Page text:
Original programs like Breaking Bad, Mad Men, and The Walking Dead are among AMC Networks’ success stories on its namesake channel — and now the company is beginning to branch out, bringing scripted originals to its Sundance Channel as well. The two-part miniseries Restless, starring Downton Abbey‘s Michelle Dockery, premiered on the Sundance Channel last December; Jane Campion’s Top of the Lake will bow in March.
Next on the list: Rectify, a six-episode series created by Oscar-winning filmmaker Ray McKinnon and produced by Mark Johnson and Melissa Bernstein — the celebrated team behind Breaking Bad. The story follows Daniel Holden (Aden Young), an alleged murderer who finds himself exonerated and released from prison after 19 years on death row.
“You’ll often see somebody who gets out of prison, exonerated or not, and somebody will say, ‘What do you want to do now?’ And he’ll say, ‘I want a steak dinner and to go see my mother. What Ray said [to me] is, ‘I want to know what happens the next day,’” Johnson said in a phone interview, explaining what drew him to the series. “The character [Daniel] in many ways is sort of like Chauncey Gardiner, or even Forrest Gump,” he continued. “He’s a little bit of this manchild — not because he’s in any way impaired. The world that he’s now in is completely new to him.”
And Daniel, of course, is only part of the puzzle. “What fascinated me is not so much what happens with him, but what happens with everybody around him,” Johnson said. Get a taste of how the ex-con’s release affects his friends, family, and neighbors in this exclusive Rectify trailer:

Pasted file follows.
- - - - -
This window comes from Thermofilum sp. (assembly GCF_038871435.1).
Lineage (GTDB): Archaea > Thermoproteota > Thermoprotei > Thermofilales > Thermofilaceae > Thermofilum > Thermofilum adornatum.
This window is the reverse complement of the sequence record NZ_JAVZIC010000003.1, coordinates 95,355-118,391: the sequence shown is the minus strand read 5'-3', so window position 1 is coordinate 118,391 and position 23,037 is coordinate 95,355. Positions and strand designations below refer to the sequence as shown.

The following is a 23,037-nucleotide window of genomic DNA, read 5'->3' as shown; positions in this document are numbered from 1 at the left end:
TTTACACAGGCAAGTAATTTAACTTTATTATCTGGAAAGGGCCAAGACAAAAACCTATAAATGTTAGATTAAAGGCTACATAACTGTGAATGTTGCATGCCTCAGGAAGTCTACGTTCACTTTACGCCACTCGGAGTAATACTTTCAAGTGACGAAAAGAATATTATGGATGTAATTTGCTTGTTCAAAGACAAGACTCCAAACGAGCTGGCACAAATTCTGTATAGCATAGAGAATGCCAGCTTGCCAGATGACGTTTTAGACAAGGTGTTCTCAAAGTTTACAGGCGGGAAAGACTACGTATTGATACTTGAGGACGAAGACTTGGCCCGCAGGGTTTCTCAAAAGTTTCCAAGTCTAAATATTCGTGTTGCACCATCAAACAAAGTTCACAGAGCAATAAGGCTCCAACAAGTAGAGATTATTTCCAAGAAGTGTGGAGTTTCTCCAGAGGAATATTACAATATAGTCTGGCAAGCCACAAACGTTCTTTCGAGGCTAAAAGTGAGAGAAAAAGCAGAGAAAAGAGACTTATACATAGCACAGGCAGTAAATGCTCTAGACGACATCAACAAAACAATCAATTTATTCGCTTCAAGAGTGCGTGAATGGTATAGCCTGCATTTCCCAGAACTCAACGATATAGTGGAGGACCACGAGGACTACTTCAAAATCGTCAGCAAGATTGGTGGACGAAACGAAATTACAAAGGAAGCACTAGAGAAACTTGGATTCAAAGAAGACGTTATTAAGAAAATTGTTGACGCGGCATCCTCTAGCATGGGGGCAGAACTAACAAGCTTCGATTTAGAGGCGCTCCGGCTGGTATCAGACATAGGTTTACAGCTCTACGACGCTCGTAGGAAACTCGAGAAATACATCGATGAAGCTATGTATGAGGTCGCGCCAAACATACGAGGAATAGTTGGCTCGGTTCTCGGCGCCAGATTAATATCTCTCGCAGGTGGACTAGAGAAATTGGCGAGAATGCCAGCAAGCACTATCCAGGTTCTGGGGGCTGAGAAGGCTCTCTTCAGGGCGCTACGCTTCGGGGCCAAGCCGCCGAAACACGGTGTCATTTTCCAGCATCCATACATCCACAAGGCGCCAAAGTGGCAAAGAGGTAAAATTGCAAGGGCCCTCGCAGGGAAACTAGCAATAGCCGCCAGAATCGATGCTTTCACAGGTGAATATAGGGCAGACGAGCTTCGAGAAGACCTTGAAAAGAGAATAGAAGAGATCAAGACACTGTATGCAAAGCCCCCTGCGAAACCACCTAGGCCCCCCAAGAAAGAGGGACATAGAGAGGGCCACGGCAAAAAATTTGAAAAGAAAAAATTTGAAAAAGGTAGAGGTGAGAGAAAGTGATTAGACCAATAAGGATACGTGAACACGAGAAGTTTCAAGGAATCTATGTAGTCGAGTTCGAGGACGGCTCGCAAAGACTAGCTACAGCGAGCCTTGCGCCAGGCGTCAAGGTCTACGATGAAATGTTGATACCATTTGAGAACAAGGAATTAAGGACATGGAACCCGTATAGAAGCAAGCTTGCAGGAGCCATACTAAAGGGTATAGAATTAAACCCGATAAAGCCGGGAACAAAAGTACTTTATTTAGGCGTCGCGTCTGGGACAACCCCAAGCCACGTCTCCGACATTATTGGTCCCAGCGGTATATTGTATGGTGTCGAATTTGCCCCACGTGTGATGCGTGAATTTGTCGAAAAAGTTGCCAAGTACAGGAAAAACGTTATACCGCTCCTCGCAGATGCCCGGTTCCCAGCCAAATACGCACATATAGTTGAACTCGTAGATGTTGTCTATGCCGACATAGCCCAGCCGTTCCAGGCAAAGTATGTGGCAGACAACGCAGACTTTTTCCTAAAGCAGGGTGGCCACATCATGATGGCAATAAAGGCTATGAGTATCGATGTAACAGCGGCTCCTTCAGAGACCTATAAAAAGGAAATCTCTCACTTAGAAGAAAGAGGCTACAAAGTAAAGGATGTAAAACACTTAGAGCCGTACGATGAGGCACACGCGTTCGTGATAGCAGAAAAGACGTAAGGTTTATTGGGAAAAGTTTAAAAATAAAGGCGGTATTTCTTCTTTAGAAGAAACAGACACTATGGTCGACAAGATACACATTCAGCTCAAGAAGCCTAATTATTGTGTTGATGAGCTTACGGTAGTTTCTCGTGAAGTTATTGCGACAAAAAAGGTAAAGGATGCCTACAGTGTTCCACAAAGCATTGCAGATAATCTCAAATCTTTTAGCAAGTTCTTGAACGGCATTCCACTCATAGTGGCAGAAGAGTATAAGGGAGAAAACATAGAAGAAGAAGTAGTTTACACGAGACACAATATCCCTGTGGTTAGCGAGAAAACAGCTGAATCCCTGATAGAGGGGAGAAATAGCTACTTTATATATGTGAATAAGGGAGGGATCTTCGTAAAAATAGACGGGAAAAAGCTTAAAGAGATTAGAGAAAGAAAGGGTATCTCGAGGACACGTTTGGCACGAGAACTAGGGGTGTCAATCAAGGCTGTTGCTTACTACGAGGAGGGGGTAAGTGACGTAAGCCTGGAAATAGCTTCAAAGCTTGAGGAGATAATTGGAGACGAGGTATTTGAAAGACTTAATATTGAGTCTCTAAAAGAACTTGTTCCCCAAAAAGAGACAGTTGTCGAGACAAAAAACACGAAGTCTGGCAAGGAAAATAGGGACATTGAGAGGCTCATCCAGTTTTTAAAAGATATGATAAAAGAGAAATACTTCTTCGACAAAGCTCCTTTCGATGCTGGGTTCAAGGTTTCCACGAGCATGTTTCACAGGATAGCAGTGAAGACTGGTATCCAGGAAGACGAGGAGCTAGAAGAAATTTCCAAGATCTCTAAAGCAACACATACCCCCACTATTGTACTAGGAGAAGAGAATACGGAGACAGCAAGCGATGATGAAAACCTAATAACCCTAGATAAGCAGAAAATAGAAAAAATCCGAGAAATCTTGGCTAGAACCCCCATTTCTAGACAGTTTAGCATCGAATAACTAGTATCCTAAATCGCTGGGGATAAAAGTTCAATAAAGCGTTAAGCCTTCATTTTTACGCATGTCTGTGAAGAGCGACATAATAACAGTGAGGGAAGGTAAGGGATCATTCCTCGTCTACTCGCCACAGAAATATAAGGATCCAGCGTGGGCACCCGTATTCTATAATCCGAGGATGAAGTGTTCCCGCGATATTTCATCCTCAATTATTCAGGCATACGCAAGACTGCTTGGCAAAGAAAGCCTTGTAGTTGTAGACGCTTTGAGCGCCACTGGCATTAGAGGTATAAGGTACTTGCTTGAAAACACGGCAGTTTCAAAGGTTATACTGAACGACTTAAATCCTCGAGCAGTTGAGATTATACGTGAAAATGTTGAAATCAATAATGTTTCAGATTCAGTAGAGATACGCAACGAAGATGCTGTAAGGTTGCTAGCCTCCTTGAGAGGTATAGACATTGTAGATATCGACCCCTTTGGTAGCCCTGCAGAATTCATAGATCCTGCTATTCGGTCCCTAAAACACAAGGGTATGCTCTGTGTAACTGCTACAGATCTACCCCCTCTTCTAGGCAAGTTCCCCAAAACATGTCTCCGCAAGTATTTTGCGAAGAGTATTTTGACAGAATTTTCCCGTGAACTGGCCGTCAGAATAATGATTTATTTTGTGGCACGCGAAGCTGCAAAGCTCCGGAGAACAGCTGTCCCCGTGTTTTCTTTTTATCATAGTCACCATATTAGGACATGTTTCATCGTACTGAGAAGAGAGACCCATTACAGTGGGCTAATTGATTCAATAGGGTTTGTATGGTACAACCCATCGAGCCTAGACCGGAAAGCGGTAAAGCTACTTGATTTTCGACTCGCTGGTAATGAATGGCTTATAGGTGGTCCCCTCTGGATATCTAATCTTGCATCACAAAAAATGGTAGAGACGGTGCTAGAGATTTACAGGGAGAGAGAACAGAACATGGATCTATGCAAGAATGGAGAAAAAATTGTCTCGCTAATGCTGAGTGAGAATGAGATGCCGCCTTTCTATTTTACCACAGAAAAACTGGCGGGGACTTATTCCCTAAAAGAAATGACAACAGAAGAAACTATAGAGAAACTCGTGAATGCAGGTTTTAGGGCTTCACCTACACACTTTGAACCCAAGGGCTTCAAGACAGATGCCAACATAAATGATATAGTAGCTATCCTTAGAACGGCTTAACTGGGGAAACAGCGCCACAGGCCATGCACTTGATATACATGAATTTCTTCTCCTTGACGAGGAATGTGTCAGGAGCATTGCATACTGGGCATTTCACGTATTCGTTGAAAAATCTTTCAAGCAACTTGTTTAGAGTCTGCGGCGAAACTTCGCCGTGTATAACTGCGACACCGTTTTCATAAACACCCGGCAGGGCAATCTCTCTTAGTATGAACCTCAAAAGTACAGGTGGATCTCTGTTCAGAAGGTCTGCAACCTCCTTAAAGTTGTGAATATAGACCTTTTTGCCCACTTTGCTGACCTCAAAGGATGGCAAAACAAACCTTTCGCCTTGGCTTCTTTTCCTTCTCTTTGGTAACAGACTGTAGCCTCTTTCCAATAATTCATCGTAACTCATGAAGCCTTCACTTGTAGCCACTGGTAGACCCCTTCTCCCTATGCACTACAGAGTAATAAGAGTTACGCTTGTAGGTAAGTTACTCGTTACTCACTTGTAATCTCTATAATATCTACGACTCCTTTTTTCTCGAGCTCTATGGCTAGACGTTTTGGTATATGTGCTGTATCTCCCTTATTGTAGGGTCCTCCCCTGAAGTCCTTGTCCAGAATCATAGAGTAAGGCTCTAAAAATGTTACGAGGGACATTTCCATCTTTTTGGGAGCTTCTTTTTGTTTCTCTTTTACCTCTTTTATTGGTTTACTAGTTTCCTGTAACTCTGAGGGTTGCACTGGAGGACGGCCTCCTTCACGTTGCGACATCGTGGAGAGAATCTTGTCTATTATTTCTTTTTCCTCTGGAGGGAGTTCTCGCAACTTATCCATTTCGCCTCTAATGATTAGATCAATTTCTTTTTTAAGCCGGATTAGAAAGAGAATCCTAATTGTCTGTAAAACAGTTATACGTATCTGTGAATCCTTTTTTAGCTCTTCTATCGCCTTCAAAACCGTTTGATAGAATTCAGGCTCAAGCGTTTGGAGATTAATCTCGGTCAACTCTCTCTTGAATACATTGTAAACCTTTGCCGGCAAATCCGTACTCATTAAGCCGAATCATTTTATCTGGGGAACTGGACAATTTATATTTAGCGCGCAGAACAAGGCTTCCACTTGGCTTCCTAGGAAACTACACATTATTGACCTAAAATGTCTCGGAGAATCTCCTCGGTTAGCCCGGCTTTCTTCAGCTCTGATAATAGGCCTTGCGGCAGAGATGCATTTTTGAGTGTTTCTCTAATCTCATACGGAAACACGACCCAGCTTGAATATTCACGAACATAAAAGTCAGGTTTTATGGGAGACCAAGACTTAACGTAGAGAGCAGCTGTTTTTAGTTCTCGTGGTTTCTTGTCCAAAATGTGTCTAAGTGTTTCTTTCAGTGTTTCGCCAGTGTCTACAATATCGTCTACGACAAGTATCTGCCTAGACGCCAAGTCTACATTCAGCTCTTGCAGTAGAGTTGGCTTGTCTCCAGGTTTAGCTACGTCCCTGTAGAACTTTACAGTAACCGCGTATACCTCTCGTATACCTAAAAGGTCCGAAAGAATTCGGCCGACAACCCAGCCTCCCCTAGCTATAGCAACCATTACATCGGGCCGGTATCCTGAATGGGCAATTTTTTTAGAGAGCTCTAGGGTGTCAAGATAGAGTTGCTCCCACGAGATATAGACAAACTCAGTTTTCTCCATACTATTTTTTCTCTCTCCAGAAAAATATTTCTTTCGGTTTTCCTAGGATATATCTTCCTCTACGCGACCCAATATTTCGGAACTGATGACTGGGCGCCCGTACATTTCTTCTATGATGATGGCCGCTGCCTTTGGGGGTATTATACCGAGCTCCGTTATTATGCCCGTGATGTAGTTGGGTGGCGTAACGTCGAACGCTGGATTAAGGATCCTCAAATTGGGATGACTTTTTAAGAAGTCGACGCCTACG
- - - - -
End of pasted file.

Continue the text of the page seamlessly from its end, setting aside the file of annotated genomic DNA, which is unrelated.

One thing you shouldn’t expect to see in Sundance’s upcoming show? Similarities to Breaking Bad — even though the two series share a producing team. “Breaking Bad is about as unique a show as there possibly can be, which is one of the things I’m so hugely proud of,” Johnson told EW, saying that the two aren’t really alike “thematically or even stylistically.” Then again, there is one thing they share: “I think if you were going to go in and pitch either one of those to a studio executive at a movie studio,” he said, “you’d probably get thrown out the door.” Viva cable!
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